Running Time: 87 minutes
Written & Directed by: David Cronenberg
Featuring: Paul Hampton, Joe Silver, Lynn Lowry
Betts: “I loathe to eat alone. It makes me feel so fat and lonely.”
So much has been written about Cronenberg as well as his early movies that I don not have much to add other than this was his very first full length movie, he had been making shorts up to this point, which were all great – it was only a matter of time before he made the leap to a major motion picture. What a jump it was, “Shivers” was too far ahead of its time upon its initial release, looking back at it now it still feels transgressive with its overtly sexual horror – something many directors might be too timid to handle, but Cronenberg is one of those special people that can marshal a story and narrative bending it to his will, while making something still pretty shocking today. Make no mistake about this is a horror movie through and through – what I find telling about this debut is that it is a genre movie, looking at horror films made today especially debuts most seem relatively lame as well as actually extremely boring – wouldn’t it be a revelation to have a debut as refreshing and shocking as this?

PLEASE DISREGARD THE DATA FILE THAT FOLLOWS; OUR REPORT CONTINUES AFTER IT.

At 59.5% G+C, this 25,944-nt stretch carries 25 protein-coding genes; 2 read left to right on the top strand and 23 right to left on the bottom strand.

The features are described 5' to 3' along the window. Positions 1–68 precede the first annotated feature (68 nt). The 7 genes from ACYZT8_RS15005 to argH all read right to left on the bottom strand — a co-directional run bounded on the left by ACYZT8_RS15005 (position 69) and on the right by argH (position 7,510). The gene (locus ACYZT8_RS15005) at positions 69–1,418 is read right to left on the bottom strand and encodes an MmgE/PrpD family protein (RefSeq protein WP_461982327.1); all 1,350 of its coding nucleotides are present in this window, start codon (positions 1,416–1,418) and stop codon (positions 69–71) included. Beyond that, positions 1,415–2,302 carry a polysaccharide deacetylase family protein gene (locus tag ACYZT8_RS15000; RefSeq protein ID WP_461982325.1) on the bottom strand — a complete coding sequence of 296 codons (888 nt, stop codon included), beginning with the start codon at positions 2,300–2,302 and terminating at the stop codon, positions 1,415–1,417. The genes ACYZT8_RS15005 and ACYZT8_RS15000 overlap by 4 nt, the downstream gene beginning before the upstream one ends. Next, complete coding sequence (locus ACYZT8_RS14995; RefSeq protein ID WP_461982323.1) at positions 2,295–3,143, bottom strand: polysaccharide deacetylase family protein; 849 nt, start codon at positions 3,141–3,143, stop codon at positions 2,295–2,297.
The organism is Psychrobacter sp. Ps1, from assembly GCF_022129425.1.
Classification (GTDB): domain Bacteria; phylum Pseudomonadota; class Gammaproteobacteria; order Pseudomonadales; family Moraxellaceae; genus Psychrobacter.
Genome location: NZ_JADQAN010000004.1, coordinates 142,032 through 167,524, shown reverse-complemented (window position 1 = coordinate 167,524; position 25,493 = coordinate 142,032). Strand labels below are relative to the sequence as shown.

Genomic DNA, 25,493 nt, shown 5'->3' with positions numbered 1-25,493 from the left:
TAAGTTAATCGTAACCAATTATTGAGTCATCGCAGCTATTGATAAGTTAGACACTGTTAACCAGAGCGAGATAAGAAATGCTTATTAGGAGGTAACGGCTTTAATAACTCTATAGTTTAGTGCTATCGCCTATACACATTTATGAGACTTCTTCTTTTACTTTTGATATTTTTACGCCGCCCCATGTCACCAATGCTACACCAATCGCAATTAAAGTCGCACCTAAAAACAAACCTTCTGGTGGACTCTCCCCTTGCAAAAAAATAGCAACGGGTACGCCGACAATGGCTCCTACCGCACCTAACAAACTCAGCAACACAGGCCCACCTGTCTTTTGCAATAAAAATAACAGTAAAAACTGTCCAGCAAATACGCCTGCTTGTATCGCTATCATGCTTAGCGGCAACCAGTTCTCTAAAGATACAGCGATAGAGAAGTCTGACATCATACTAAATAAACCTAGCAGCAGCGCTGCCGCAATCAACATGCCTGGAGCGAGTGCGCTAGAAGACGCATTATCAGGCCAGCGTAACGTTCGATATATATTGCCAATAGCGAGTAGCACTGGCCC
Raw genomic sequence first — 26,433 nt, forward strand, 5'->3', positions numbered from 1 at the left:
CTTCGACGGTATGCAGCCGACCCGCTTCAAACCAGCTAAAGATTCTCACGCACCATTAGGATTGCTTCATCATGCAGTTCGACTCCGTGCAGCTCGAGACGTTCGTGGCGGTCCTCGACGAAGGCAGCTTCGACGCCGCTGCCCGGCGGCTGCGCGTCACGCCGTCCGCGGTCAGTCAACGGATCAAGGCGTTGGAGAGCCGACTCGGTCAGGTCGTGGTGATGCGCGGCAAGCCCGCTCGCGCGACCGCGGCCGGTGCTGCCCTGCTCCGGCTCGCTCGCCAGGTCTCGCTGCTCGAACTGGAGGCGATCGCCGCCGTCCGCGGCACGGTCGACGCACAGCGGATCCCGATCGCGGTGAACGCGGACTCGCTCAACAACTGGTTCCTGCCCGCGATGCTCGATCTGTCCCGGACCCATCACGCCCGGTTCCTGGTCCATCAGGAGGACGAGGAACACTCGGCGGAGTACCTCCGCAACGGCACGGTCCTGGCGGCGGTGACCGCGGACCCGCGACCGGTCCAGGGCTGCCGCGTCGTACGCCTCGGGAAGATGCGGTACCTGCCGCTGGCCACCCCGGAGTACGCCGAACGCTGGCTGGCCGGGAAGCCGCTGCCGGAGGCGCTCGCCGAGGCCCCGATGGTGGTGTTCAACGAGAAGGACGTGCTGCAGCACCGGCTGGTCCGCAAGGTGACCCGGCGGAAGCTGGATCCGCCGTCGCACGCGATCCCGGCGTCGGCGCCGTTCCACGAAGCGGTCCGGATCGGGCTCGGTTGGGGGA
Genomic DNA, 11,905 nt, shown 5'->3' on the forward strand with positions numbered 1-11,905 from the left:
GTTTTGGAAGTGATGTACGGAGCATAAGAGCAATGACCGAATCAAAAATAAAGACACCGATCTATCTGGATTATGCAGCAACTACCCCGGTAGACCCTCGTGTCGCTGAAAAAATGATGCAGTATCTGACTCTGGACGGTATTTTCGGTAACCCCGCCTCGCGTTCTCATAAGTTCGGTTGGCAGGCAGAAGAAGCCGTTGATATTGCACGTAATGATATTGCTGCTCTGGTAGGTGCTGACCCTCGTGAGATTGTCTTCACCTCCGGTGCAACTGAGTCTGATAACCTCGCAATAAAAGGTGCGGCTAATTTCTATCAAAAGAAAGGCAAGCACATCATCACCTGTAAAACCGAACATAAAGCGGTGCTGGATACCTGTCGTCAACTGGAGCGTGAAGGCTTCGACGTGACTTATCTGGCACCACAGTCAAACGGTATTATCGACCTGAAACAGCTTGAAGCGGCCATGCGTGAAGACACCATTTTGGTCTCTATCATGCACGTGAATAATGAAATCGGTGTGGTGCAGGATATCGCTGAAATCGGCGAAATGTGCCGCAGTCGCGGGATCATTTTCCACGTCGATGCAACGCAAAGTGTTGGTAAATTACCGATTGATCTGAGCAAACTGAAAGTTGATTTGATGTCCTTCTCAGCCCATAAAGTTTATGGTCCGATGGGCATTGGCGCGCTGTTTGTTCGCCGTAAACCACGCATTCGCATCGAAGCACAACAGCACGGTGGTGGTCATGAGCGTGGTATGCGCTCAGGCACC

“Shivers” concerns Dr. Emil Hobbes who is conducting experiments with parasites for use in transplants. He believes that humanity has become over-rational and lost contact with its flesh and its instincts, so the effects of the alien organism he actually develops is a combination of aphrodisiac and venereal disease.
Hobbes implants the parasites in his teen-aged mistress, who promiscuously spreads them throughout the ultra-modern apartment building where they live. Hobbes, unable to undo the damage he caused, kills his mistress and then commits suicide. One of Hobbes’ sexual partners begins to feel ill and returns from work. Here we see the parasite emerge from its host and escape into the building where it emerges and attacks a number of people.
This film is an excellent example of what Cronenberg was best at – using a process of transformation to reflect societal issues. The film feels very claustrophobic and the four walls in almost every scene best illustrate this. Even when we are shown the outside world it is behind a wall of glass so the residents can see escape but it is never realized. The residents are trapped in a world within a world – best seen these days in the recently released “High-Rise” (2015).
As an early work this is worth the watch and the iciness that is present throughout the film.
“Shivers” is out now on both DVD & Blu-ray.